Carroll County home and business owners with more impervious surfaces may have to pay a larger share of the state-mandated tax on the rain coming off of people's driveways and roofs than others if the Carroll County Board of Commissioners approves a recommendation from a special advisory committee it set up.
The committee, which is made up of farmers, environmental advocates, water resource specialists and business owners, will meet Thursday to decide the best fee structure to charge a stormwater fee for residential homes and businesses in the county. The advisory committee will complete its final report and present it to the commissioners by the end of the month.
However, it will be up to the board of commissioners to decide the fee structure and the actual stormwater fee, according to Brenda Dinne, special projects coordinator for the county.
The commissioners have been outspoken opponents of the fee, also called the "Driveway Tax" and "Rain Tax."
"I cannot begin to project what the commissioners are going to decide," Dinne said.
In 2012, the Maryland General Assembly passed a law which requires Maryland's nine largest counties and Baltimore City to establish a watershed protection and restoration program that includes a stormwater remediation fee for impervious surfaces. The money collected by the new tax would be used to clean up the Chesapeake Bay.
The jurisdictions must adopt and implement the restoration program by July 1.
While the advisory committee has not officially decided on the fee structure, Dinne said it is leaning toward a plan.
The advisory committee supports implementing a graduated fee structure for residential homes based on the amount of impervious surfaces on the property, she said. Houses would be put into three different categories, each with a certain square footage of impervious surfaces.
The fee structure would work out so that residences with less impervious surfaces would pay a smaller fee and those with larger impervious surfaces would pay larger fees, Dinne said.
The advisory committee is also in favor of measuring the impervious surfaces of all businesses in the county. The fee to businesses would be dependent upon the amount of impervious surface at each location, Dinne said. The fee structure would be based on the amount of impervious surfaces at established square footage levels, she said.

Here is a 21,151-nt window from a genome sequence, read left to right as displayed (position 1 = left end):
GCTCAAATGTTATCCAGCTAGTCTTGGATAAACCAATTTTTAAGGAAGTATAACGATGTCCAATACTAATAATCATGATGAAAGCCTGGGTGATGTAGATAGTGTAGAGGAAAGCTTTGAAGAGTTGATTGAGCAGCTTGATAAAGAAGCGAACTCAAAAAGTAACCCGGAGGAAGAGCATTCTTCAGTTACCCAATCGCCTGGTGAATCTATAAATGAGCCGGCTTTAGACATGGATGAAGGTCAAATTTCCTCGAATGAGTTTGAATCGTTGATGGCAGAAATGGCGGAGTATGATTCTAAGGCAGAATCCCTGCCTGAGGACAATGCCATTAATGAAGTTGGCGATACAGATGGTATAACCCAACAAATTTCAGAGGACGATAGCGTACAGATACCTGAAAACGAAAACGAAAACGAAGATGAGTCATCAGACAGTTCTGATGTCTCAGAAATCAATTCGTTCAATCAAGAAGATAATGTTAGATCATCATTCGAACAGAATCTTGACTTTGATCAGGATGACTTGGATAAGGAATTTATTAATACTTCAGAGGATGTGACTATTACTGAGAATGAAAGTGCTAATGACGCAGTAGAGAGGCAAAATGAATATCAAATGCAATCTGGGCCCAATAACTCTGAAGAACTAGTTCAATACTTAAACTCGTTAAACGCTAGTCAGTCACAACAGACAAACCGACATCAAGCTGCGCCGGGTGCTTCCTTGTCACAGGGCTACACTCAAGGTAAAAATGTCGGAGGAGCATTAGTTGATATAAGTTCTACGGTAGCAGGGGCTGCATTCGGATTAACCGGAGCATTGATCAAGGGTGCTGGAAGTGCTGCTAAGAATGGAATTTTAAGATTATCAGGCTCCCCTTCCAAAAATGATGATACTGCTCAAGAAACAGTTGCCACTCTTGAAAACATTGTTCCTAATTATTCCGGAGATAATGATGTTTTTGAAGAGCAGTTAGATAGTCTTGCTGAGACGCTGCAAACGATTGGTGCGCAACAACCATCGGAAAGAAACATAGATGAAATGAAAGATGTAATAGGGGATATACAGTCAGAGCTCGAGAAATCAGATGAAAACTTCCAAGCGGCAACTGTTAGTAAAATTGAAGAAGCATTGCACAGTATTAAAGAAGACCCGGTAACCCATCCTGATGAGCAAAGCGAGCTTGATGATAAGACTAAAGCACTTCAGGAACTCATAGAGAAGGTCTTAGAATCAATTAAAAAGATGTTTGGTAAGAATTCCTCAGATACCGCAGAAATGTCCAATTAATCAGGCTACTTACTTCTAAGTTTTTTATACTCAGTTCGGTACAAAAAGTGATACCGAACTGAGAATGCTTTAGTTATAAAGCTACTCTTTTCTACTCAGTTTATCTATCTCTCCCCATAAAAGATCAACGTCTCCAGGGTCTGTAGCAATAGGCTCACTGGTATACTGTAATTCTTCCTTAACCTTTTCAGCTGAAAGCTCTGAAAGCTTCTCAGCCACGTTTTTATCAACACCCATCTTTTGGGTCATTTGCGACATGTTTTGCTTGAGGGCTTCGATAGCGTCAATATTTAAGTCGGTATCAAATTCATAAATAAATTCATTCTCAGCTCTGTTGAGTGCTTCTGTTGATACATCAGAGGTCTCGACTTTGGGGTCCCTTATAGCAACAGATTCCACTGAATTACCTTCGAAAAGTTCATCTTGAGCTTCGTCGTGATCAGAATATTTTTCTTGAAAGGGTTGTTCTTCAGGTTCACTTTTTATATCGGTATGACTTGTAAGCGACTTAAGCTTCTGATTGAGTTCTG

"Our commercial and industrial base represent a smaller percent of all the properties in the county but represent a much greater percentage of impervious surfaces in the county," Dinne said.
The county already has an estimation of how much impervious surface is on each property as part of its National Pollutant Discharge Elimination System permit program, said Tom Devilbiss, deputy director of Carroll County's Department of Land Use, Planning and Development.
The NPDES permit program controls water pollution by regulating point sources that discharge pollutants into waters of the United States, according to the U.S. Environmental Protection Agency website.
Devilbiss said the county will not need to do a lot of additional work to figure out impervious surface amounts for each property.
The nine counties and Baltimore City have developed different ways to implement the stormwater fee, according to Les Knapp, legal and policy counsel for the Maryland Association of Counties. Frederick County passed a flat, 1-cent fee to property owners while Howard County has set a rate of $15 per 500-square feet of impervious surface.
"The flexibility is a good aspect of the bill," Knapp said. "While we opposed the overall legislation, MAC did advocate for making it as flexible as possible."